Visit www.Biknd.com for more details.


About The Reviewer

Fred Robinson, a.k.a. "Derf," has been on two wheels since he was two years old. He picked up a mountain bike in 2004 and started racing downhill in 2006. He has seen moderate success racing CAT 1 but focuses his efforts on building, maintaining and riding his local trails. He's deceptively quick for a bigger guy and likes steep, fast trails where he can hang it off the back of the bike. As a SoCal native he mostly rides trails covered with loose, traction-less turns and sharp, immovable rocks. Besides downhill, he rides trail bikes, road, and also enjoys the occasional dirt jump session. He is currently a student at UCSD and a wrench at a local bike shop.

Sturdy protection

Rating: Featured Member Review
The Good:

solid construction / air bags / solid mounting / accessories

The Bad:

heavier than claimed

Overall Review:

After seeing an online ad for the new Bikind Jet pack I decided to bet on this Canadian company to protect my new carbon frame on a bike trip to South America. My 10 yr old plastic bike box had been opened by the TSA on a previous trip and not closed properly - so that when I collected it at the airport the handlebars were hanging out. I figured it was time to upgrade to a bag that would be easy for the inspectors to open / close and one that would provide the best protection possible.

It took me a while to pack the bike the first time. Once I worked out a few basic tricks I was much faster when relocating in the middle of my trip and when packing to return home (less than 30 mins in total). I whipped the pedals and wheels off first then attached the bike to the internal frame mounts with

Overall Review:

After seeing an online ad for the new Bikind Jet pack I decided to bet on this Canadian company to protect my new carbon frame on a bike trip to South America. My 10 yr old plastic bike box had been opened by the TSA on a previous trip and not closed properly - so that when I collected it at the airport the handlebars were hanging out. I figured it was time to upgrade to a bag that would be easy for the inspectors to open / close and one that would provide the best protection possible.

It took me a while to pack the bike the first time. Once I worked out a few basic tricks I was much faster when relocating in the middle of my trip and when packing to return home (less than 30 mins in total). I whipped the pedals and wheels off first then attached the bike to the internal frame mounts with the bars still attached. The bike standsin place which makes it easy to then remove the bars.It was a pleasure to leave the stem bolted on and just remove the bars. Bikind supply a sweet little Velcro frame protector that holds the bars in place alongside the frame. I used a small section of pipe insulation to wrap around the fork (lowers and stanchions) to secure the bars to the lower part of the fork using some double sided Velcro (which is damn useful stuff to have).

I decided to be conservative and remove my rotors - a friend opted otherwise (different bike bag) and ended up with a bent rotor....it only takes 5 mins to remove them...inserting the bolts back into the wheel for safe keeping. Super impressed with the inflatable wheel savers and how the wheel is held securely in place thru the axle with this little plastic attachment also protecting the frame. I dropped the saddle and removed the derailuer...with the rear axle sitting solid and well off the ground - I was comfortable leaving the D hanger in place and my bash guard was 1inch off the bottom.I zipped up the first side of the bag...I was totally confident my bike was going to be safe. I threw some light weight gear in and around the bike.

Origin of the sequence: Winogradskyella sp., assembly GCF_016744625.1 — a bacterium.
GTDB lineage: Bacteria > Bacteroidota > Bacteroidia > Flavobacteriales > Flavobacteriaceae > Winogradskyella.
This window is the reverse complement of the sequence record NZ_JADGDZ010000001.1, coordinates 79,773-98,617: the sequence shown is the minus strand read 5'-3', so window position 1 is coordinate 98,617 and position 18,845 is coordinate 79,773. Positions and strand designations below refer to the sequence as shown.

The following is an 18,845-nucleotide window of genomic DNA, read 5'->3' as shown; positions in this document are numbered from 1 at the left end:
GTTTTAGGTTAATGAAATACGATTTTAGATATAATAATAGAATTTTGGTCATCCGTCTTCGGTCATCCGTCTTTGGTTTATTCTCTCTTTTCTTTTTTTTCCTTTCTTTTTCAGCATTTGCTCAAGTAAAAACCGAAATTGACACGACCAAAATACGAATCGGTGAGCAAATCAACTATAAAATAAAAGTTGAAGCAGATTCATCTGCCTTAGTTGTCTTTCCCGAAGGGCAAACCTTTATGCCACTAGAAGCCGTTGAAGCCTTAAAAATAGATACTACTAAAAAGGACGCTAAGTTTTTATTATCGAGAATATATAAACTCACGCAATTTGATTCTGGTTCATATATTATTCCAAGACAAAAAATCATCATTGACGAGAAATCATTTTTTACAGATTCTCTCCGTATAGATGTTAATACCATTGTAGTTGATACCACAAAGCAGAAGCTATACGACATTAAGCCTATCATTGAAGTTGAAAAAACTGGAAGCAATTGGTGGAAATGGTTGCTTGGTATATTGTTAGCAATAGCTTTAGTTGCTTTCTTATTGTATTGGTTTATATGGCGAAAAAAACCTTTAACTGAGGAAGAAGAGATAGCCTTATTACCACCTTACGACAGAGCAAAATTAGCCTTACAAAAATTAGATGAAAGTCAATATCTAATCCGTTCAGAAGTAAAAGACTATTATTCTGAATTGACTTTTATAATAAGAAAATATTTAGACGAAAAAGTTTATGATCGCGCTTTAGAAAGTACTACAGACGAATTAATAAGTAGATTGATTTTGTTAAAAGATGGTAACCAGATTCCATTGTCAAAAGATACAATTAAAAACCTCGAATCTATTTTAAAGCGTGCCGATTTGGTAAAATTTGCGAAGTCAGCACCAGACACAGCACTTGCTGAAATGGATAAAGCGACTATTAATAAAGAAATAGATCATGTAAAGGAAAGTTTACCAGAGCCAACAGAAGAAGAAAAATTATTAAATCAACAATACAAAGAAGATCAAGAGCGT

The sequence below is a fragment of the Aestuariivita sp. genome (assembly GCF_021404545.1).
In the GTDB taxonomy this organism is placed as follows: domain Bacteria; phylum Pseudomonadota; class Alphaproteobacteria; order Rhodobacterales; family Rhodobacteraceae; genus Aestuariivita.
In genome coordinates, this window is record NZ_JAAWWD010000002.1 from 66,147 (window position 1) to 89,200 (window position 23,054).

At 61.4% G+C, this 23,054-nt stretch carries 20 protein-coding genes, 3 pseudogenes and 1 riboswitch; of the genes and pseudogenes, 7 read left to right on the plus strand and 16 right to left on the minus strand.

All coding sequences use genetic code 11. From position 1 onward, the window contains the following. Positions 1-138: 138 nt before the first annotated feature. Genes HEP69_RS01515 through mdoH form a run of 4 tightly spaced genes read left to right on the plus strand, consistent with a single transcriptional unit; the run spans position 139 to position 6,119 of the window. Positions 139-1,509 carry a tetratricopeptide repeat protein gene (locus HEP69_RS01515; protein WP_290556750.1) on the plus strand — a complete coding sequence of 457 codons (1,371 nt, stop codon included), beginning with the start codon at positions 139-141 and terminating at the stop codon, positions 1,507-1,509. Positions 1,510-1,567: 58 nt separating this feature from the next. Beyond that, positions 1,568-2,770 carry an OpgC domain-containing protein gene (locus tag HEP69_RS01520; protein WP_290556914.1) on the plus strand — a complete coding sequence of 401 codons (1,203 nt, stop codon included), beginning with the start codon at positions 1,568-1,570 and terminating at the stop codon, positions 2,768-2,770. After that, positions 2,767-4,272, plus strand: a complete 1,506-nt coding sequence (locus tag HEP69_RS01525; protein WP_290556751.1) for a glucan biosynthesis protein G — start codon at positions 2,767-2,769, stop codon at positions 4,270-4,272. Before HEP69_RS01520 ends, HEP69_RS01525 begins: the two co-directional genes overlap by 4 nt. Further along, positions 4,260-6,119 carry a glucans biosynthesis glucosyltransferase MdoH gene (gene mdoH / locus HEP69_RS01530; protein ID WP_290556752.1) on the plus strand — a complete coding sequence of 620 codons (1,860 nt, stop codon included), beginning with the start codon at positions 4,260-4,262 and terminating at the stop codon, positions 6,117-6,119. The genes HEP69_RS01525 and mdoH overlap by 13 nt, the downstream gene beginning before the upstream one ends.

The bag ships with a cool little baggie that included a set of allen keys...and all the possible wheel adaptors you may need. I was impressed with this. I threw my rotors and various spares into that bag and used the Velcro straps to attach to the inside of the rear triangle.

The trip went well and while sitting in Santiago airport watching the baggage handlers struggle to push and shove the 20th bike bag into the airplane...I was pretty stoked to know my bike was as well protected as it could possibly be.

I gave the bag 4 1/2 stars purely because it was a tad heavier than the claimed 18lbs...which for anyone hoping to get under 50lbs makes it pretty tough. I think all the competitorbags weigh in at aroundthe same weight so its only a pound or two difference. Note that everyone on this trip was required to pay $200 baggage fair (USA to Chile) for the bikes so on the return trip I simply threw everything into my bike bag since I was paying the $200 regardless...it weighed 60lbs on the return trip.

I made little marks on my seatpost and bars so that I could easily build the bike up and save the hassle of minor adjustments later.

EDIT: forgot to mention that the bag rolls up into 1/4 of its size - roughly the same as a golf bag - once you are done. I appreciate that as I have enough sh1t taking up space in my garage. Sweet

Specifications

Product Biknd Jetpack Bike Travel Bag
Bike Bag Type Full Bike
Storage Capacity External Dimensions: 80cm x 130cm x 25cm // 360º Opening // One Size Fits all from XC to DH, FR, Road, and Enduro // Compatible with a Triathlon Integrate Seatpost Bike
Materials Inflatable Air Protection Wall-System // Plastic and Foam // Hard Base
Pockets Various // Top Tube Protector // Wheels are Fixed by a Fastening System Inside the Sidewalls
Colors Black
Miscellaneous 8 kg/17.6 lbs // Folds Easily for Convenient Storage // Authorized by TSA // Lightweight and Ultra-Strong Aluminum-Retaining Axle is Easily Adjustable and, with Your Bike in Place, Includes a Safe-Locking Mechanism to Ensure Superior Hold While in Transit
Price $449.95
More Info

Biknd Website